Today's Business Challenges Are All About People. Is HR Ready to Lead the Dance?

Derk Koole
General Director Russia and a Global Partner
Hay Group

Nobody knows today whether there will be a next wave of the crisis soon and in what way it will impact our businesses. Most companies are preparing multiple scenarios for next year's budgets. Whatever the scenario will be, companies need to get higher levels of productivity and innovation, while there will not be enough experts and managers. Obviously people are top of mind for the business leaders. Hay Group's research shows that those companies that continued to grow throughout the previous crisis continued to invest in their people and manage their performance. HR was leading the dance.

To perform at a higher level, employees will need to be engaged and enabled. Meaning they will need leaders that have a clear direction, (crisis) plans and expectations, translated in effective structures and doable and exciting jobs. In return, people will ask for an interesting future (career), reasonable work life balance and competitive pay. In most companies, the natural reaction to the above-listed items would be that HR should ensure this kind of climate. The reality is that line managers are the dominant factor in organizational climate, but they will need professional support, coaching and advice.

If any role is dependent on the trust by its leadership, then it will be HR. The problem for most companies is how to create a situation where line management will trust HR to give advice and not only to react on tasks given by management. Unfortunately, trust does not come easy. It is something you need to earn and prove every day. HR will need to plant the seeds before it will be able to harvest, it can lead the dance or wait to be asked. Here are some ideas of what seeds need to be planted to build the trust, so the strategic adviser role can be harvested.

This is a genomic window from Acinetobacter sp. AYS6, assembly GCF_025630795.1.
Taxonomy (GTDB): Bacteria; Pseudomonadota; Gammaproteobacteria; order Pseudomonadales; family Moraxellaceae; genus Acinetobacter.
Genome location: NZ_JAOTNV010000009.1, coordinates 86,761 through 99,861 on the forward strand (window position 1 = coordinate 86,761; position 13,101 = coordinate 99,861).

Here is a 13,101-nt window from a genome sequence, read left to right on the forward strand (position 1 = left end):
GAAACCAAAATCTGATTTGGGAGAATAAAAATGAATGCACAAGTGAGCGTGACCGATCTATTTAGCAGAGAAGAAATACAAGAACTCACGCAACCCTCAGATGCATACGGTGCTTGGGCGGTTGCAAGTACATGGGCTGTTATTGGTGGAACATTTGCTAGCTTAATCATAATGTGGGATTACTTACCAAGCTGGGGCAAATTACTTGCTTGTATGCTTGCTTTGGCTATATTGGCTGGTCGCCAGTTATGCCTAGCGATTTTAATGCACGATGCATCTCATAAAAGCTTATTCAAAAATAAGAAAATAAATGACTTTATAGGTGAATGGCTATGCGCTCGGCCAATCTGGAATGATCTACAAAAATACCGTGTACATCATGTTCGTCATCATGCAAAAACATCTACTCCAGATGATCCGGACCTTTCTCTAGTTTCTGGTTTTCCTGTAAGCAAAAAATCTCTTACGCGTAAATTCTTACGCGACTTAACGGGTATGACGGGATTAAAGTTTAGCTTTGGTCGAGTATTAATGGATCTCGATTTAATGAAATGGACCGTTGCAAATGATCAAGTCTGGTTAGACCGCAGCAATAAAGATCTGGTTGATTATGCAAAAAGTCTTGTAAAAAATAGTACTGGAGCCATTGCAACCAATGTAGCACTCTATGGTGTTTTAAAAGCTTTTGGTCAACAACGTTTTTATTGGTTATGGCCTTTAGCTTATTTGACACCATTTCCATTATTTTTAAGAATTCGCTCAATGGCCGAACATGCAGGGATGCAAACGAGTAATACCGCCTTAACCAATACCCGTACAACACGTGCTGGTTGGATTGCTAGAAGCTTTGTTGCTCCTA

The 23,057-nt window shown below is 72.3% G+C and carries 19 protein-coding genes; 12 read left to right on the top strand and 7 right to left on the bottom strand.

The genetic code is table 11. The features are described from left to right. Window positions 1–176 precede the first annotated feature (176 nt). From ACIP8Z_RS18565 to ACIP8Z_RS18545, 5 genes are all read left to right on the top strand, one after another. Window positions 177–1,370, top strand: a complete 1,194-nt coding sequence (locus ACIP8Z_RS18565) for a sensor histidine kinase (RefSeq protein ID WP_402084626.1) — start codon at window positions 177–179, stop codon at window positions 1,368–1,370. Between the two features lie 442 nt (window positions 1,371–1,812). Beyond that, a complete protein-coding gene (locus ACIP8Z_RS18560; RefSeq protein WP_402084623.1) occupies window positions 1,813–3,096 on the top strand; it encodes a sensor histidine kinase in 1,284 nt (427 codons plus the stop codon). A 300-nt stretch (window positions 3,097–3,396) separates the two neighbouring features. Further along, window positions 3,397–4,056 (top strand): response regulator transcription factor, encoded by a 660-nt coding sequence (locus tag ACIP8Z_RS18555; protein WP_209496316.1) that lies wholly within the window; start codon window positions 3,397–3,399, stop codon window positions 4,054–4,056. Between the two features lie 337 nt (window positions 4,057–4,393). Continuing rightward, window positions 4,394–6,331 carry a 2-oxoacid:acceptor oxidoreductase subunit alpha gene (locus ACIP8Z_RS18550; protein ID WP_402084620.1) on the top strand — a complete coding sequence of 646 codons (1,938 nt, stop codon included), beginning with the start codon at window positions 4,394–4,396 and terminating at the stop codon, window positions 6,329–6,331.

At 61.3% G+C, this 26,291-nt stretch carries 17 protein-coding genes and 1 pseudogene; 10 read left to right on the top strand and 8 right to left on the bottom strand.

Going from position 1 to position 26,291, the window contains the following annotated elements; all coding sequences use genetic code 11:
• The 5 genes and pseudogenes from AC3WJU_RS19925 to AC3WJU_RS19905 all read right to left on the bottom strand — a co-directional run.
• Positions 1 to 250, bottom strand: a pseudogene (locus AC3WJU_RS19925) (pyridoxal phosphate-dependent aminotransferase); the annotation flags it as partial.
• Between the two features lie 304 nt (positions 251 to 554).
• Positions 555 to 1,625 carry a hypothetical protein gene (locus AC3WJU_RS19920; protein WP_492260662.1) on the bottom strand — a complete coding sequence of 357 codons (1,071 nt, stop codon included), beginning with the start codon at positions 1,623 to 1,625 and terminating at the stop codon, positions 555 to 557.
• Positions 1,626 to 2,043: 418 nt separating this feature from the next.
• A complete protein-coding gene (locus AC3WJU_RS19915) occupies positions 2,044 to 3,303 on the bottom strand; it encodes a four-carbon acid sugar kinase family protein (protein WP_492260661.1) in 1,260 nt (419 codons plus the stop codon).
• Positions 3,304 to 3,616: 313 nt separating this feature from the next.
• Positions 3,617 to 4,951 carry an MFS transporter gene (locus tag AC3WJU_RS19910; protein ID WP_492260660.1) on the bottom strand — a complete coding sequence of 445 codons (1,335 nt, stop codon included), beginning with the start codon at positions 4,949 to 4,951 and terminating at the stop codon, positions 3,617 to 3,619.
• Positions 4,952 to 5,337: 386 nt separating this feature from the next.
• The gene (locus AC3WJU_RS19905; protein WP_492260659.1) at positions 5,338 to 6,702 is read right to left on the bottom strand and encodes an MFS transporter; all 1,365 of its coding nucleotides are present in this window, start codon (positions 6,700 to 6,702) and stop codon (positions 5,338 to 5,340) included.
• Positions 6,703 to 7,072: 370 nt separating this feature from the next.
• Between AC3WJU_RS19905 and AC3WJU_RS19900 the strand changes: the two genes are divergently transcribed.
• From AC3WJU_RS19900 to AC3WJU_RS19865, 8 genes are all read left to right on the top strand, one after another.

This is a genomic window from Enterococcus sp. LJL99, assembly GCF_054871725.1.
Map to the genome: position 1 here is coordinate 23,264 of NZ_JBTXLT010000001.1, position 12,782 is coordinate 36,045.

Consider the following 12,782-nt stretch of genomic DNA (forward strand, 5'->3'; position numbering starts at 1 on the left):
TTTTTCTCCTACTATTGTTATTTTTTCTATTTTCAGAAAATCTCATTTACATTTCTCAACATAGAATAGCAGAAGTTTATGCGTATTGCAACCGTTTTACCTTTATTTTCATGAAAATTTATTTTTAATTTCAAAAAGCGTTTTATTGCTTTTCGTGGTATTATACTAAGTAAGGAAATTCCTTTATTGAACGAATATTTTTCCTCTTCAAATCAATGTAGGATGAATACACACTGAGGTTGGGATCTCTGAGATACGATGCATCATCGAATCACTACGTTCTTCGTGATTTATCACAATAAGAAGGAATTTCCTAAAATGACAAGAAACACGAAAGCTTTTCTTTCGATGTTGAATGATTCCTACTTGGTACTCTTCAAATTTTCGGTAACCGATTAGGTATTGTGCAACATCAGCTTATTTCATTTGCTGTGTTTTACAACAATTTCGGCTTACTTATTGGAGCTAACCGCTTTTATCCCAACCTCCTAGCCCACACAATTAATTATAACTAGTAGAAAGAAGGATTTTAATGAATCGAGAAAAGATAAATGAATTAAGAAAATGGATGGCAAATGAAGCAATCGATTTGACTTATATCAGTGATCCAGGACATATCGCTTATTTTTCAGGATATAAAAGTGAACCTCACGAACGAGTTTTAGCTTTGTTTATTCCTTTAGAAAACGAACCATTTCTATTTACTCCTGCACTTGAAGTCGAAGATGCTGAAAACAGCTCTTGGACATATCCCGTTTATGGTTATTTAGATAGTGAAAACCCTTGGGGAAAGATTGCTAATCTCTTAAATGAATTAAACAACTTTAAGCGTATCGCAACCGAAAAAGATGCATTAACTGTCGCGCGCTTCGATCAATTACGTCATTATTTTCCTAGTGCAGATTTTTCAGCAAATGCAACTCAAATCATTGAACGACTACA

At first, HR will need to ensure that the basics are done right. HR will only be trusted if the basic processes are perfectly run. Optimize the processes and see where (e-) tools or outsourcing partners can help you to more effectively manage the processes around the employee life cycle.

Secondly, HR needs to be the craftsman, being ready to do the "detail" work when the business leaders need it. Not the nicest part, but it will need to be done for managers to feel supported.

Thirdly, HR will need to be a champion of their profession. This is a hard one, since all managers will claim they know all about management and the way to motivate their people. HR needs to understand people issues better and deeper to show the way.

Critical to becoming the adviser is not only to understand the business issues, but also to know what keeps the managers awake at night. In other words, HR needs to think business, to address business issues and take ownership of them. HR needs to have an opinion on how to increase productivity, to manage risks, to create safe and motivating work environments, to build the right structures and how to attract the right people to fill it. All of this preferably before the manager even starts asking questions.

Last but not least, HR needs to be the change agent. Manage and implementing change is all about changing the hearts and minds of the employees and needs strong orchestration throughout the whole company. By nature, this is the domain of HR.

The business environment will not be easy for the next few years, and especially not on the people side. If the crisis will not hit hard, there will be growth in a world where skilled and experienced resources are extremely scarce. HR will be accepted to lead if management trusts them as their strategic advisers. To be trusted, HR will need to perform on all five aspects at the same time.